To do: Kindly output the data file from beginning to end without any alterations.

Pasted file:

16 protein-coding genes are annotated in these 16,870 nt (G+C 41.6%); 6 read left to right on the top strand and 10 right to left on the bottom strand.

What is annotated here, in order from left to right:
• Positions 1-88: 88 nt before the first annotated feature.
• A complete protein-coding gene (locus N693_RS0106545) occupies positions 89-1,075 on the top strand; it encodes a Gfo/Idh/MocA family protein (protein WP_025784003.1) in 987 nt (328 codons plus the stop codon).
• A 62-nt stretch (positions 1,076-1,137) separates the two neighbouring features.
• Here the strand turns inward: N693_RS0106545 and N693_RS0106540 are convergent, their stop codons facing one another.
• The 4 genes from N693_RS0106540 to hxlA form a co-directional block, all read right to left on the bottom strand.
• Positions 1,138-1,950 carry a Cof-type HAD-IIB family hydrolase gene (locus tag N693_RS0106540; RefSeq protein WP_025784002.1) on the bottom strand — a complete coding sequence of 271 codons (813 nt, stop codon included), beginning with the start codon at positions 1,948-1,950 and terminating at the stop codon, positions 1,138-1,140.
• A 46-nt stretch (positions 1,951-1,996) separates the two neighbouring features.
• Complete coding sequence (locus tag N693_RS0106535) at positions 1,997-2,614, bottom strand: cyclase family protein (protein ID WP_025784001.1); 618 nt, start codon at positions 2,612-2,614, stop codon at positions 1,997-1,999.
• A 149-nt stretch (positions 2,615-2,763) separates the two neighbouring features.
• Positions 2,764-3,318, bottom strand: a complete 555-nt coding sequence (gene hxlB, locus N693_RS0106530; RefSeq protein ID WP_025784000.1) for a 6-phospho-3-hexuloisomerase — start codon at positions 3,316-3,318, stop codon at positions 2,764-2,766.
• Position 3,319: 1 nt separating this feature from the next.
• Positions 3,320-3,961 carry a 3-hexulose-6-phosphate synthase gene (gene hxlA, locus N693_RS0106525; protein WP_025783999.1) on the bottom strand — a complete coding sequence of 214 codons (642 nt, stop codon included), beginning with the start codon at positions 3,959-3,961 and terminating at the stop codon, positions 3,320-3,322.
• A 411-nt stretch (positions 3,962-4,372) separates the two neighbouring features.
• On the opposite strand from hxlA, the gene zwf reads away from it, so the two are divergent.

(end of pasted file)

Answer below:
16 protein-coding genes are annotated in these 16,870 nt (G+C 41.6%); 6 read left to right on the top strand and 10 right to left on the bottom strand.

What is annotated here, in order from left to right:
• Positions 1-88: 88 nt before the first annotated feature.
• A complete protein-coding gene (locus N693_RS0106545) occupies positions 89-1,075 on the top strand; it encodes a Gfo/Idh/MocA family protein (protein WP_025784003.1) in 987 nt (328 codons plus the stop codon).
• A 62-nt stretch (positions 1,076-1,137) separates the two neighbouring features.
• Here the strand turns inward: N693_RS0106545 and N693_RS0106540 are convergent, their stop codons facing one another.
• The 4 genes from N693_RS0106540 to hxlA form a co-directional block, all read right to left on the bottom strand.
• Positions 1,138-1,950 carry a Cof-type HAD-IIB family hydrolase gene (locus tag N693_RS0106540; RefSeq protein WP_025784002.1) on the bottom strand — a complete coding sequence of 271 codons (813 nt, stop codon included), beginning with the start codon at positions 1,948-1,950 and terminating at the stop codon, positions 1,138-1,140.
• A 46-nt stretch (positions 1,951-1,996) separates the two neighbouring features.
• Complete coding sequence (locus tag N693_RS0106535) at positions 1,997-2,614, bottom strand: cyclase family protein (protein ID WP_025784001.1); 618 nt, start codon at positions 2,612-2,614, stop codon at positions 1,997-1,999.
• A 149-nt stretch (positions 2,615-2,763) separates the two neighbouring features.
• Positions 2,764-3,318, bottom strand: a complete 555-nt coding sequence (gene hxlB, locus N693_RS0106530; RefSeq protein ID WP_025784000.1) for a 6-phospho-3-hexuloisomerase — start codon at positions 3,316-3,318, stop codon at positions 2,764-2,766.
• Position 3,319: 1 nt separating this feature from the next.
• Positions 3,320-3,961 carry a 3-hexulose-6-phosphate synthase gene (gene hxlA, locus N693_RS0106525; protein WP_025783999.1) on the bottom strand — a complete coding sequence of 214 codons (642 nt, stop codon included), beginning with the start codon at positions 3,959-3,961 and terminating at the stop codon, positions 3,320-3,322.
• A 411-nt stretch (positions 3,962-4,372) separates the two neighbouring features.
• On the opposite strand from hxlA, the gene zwf reads away from it, so the two are divergent.